January 24, 2012 / 9:51 AM / 8 years ago

UPDATE 3-Hungary EU deal hopes dim, PM in Brussels

* Deputy PM: unsure if ambition of Brussels meeting is to
reach deal
    * Says issues at stake "just not that pressing"
    * C.bank unexpectedly keeps rates on hold, forint eases 0.5
pct
    * EU finance ministers open way to cut off cohesion funds
over budget slippage
    * EBRD slashes 2012 growth fcast for Hungary to -1.5 pct


    By Gergely Szakacs and Krisztina Than	
    BUDAPEST, Jan 24 (Reuters) - Hungarian Prime Minister
Viktor Orban tried to move closer to a deal with the European
Commission on Tuesday to rework laws critics say undermine
democracy so he can revive stalled international aid talks.	
    But Orban's deputy tempered expectations of an agreement and
 revealed a potential point of conflict between Budapest and the
Commission, which has threatened legal action if Hungary does
not change laws on the central bank, courts and data protection
that critics say undermine democracy.	
    European Union finance ministers also opened the way on
Tuesday for the bloc to freeze cohesion funds to Budapest,
saying unorthodox decisions that Orban has used to cut the
budget deficit had not brought it below the bloc's ceiling in a
sustainable way.	
    Orban's efforts to centralise power and stack
Hungarian state bodies with party loyalists have drawn criticism
from Brussels and Washington, which fear they stifle democratic
freedoms in the ex-communist country of 10 million. 	
    He has lost much of his support at home, while the economy
is heading for recession and investors' loss of confidence has
pushed borrowing costs to above 9 percent. Analysts say Orban
needs an aid deal to maintain access to the markets.	
    He will meet Commission President Jose Manuel Barroso on
Tuesday to present a timetable for legal changes.	
    However, Deputy Prime Minister Tibor Navracsics said the aim
of the meeting was not necessarily to clinch a deal that would
give a green light for aid talks with the EU and IMF to resume.	
    "I do not know if either the prime minister or the president
of the Commission have the ambition to strike an agreement
today. The issues at stake are just not that pressing," he told
public radio.	
    A $13 billion private pension grab produced a rare fiscal
surplus last year, buying Hungary some time before it must
borrow 5 billion euros to fund repayments to bondholders and to
the EU and IMF for an earlier loan.
 	
    But the economic outlook is grim. The European
Bank for Reconstruction and Development cut its forecast for
Hungary's economy on Tuesday to a 1.5 percent contraction in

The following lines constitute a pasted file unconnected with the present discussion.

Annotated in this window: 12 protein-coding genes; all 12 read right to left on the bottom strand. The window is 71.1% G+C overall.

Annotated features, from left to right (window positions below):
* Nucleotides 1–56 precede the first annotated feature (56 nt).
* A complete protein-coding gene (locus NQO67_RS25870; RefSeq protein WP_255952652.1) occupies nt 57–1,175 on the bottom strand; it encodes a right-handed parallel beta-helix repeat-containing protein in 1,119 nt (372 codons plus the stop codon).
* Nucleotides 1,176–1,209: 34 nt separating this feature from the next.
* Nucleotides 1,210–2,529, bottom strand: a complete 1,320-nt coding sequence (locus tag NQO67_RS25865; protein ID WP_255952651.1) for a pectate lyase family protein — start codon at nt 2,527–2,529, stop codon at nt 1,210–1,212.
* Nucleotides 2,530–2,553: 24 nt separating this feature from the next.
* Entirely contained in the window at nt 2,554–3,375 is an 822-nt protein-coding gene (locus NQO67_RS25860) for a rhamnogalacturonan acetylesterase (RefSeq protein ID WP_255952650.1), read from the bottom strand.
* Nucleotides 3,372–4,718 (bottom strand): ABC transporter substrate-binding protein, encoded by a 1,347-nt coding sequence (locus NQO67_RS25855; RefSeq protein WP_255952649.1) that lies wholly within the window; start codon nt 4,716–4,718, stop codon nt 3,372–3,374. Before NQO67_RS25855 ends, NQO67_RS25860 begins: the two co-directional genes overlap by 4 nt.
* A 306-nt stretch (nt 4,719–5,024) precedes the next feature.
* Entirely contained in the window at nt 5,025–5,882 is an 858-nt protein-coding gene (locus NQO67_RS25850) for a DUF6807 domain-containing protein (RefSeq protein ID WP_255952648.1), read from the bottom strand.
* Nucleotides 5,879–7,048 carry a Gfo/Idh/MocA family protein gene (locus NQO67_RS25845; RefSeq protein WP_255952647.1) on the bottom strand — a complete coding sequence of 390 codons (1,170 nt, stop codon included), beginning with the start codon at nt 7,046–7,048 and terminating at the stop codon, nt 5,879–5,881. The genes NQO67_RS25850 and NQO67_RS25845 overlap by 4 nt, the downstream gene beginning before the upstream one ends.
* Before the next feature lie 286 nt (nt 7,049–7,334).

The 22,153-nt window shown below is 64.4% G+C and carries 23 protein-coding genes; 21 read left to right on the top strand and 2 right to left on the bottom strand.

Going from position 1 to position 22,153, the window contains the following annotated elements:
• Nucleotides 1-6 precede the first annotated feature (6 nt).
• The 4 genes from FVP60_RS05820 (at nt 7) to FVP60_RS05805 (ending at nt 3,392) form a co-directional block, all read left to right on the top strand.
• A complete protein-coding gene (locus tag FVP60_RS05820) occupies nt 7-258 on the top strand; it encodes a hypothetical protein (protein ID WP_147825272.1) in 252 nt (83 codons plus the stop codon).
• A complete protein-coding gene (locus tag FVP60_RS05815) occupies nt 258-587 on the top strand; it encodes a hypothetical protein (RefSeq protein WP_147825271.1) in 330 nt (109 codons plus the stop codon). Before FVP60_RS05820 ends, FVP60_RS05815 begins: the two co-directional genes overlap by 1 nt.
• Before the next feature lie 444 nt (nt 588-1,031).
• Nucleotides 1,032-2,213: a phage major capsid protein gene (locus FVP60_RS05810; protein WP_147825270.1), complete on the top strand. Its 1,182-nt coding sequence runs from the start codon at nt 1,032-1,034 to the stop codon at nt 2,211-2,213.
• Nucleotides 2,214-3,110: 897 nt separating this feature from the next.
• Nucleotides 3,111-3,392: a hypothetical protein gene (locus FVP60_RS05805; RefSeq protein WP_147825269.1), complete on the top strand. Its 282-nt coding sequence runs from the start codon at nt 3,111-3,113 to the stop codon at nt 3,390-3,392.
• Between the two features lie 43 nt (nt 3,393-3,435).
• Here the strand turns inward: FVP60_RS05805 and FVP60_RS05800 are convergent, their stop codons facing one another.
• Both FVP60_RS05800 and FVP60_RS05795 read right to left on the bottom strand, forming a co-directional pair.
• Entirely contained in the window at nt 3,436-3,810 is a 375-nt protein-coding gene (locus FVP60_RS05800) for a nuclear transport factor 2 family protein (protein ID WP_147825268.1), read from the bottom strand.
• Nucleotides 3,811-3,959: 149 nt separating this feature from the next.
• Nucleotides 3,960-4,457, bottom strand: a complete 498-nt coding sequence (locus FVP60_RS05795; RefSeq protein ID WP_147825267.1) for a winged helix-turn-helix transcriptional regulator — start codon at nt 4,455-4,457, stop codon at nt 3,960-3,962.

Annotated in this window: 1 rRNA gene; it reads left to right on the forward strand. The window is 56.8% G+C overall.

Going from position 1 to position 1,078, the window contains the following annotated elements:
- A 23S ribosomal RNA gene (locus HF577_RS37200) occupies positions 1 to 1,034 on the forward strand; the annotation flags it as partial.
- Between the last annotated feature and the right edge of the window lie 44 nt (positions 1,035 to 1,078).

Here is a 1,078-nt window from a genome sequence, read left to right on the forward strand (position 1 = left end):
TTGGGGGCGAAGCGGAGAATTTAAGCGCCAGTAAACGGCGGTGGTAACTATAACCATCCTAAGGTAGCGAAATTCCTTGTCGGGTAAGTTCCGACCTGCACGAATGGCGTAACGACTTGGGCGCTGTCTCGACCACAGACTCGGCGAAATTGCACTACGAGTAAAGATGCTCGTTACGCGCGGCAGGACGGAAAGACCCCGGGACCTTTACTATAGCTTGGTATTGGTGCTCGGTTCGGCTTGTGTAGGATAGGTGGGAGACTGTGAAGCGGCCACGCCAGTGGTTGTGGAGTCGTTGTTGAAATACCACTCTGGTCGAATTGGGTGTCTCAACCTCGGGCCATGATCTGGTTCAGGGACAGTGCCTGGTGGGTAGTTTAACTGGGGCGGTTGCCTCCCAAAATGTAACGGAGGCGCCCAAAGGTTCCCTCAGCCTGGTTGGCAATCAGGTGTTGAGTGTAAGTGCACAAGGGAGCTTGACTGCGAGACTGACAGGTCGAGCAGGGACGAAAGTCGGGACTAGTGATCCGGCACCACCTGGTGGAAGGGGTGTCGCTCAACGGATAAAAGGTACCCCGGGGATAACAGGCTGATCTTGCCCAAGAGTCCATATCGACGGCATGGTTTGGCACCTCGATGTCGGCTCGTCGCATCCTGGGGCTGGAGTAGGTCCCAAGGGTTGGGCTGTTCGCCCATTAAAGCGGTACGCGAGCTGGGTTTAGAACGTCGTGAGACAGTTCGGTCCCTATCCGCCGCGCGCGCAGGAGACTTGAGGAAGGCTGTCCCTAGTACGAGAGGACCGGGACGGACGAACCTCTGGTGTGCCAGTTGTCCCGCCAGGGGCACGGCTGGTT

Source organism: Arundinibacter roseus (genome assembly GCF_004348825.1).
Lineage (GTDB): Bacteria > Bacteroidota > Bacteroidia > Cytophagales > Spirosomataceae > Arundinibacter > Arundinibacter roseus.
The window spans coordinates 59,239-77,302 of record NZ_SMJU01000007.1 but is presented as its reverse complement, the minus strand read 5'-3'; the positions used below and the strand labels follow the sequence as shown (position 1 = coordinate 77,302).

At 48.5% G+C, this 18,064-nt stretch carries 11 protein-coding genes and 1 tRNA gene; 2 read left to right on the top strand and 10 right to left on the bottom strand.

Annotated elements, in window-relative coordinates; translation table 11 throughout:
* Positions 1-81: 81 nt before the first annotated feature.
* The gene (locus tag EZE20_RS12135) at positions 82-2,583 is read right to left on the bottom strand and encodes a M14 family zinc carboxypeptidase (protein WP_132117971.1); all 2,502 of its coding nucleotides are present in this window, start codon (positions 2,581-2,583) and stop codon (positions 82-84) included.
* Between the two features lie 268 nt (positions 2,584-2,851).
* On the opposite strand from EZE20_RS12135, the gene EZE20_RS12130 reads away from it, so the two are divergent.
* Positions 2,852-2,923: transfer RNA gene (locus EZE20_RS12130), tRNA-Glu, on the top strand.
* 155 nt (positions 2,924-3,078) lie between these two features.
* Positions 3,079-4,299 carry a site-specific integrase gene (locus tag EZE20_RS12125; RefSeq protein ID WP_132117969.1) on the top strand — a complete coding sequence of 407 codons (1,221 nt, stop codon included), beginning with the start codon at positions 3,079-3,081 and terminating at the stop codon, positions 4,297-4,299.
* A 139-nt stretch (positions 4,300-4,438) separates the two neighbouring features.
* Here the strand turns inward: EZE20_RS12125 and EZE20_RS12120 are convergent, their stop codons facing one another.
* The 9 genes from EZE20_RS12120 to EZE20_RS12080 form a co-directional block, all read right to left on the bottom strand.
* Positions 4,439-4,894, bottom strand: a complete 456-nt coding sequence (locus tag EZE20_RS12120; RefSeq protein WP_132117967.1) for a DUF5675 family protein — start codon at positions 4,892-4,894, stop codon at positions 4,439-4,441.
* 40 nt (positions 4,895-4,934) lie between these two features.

2012, its weakest outlook in emerging Europe.	
    Confounding market expectations, the central bank left
interest rates on hold at 7 percent at a meeting on Tuesday.	
    Analysts in a Reuters poll had predicted a half point hike
after the bank made two such increases since November to staunch
investor flight from Hungarian assets. The unexpected hold move
knocked the forint half a percent lower versus the euro.	
               	
    ABOUT FACE 	
    Orban in the past pledged to resist outside pressure from
parties like the IMF and EU and take Hungary on its own course.	
    But then rating agencies cut Budapest's debt to "junk" and
the Commission began infringement procedures. After investors
fled the forint, driving it to a record low against the euro and
pushing bond yields above a ruinous 11 percent, Orban promised
to reverse some policies. 	
    It was a major political climbdown for the prime minister
who swept to power in 2010 with the strongest political mandate
in Hungary's post-communist history although analysts and EU
leaders are waiting him to fulfill the pledge.	
    "We trust that what Prime Minister Orban promised us, namely
to comply with EU legislation, will be true," Commission
spokesman Cezary Lewanowicz said in Brussels ahead of Orban's
meeting with Barroso.	
    Orban's overtures to the EU and IMF have generally boosted
market sentiment, lifting the forint a cumulative 5.5 percent
higher since it hit an all time low of 324.2 per euro on Jan. 5.	
    "Given the government has until February 17 to respond to
the European Court of Justice's infringement procedures, Orban
will continue to stall, even using his meeting today to get a
sense of where Barroso's limits lie," think tank Eurasia Group
said in a research note. 	
    A top government official said on Monday that
Hungary could have a new funding deal in place worth around
17-20 billion euros by March or April. Points of conflict
remain, however. 	
    Navracsics said the government disagreed with a Commission
demand that Hungary reverse a law lowering the retirement age of
judges from 70 to 62, a move Brussels says infringes on
judiciary independence. 	
    Another issue is Hungary's budget. EU finance ministers
endorsed a view from the Commission that Hungary had not done
enough to bring the gap below the EU's 3 percent of gross
domestic product ceiling in a sustainable way.	
    While the Hungarian deficit is set to hit that target, the
Commission believes it is only due to one-off measures and the
shortfall will grow again in 2013.	
    "From the moment the ministers approve the Commission's
assessment that Hungary has not taken effective action, the
Commission is free to decide to suspend up to 100 percent of
cohesion funds for Hungary from 2013," an EU official said.  	
   "Hungary will have until the end of the year to act to change
the Commission's mind."
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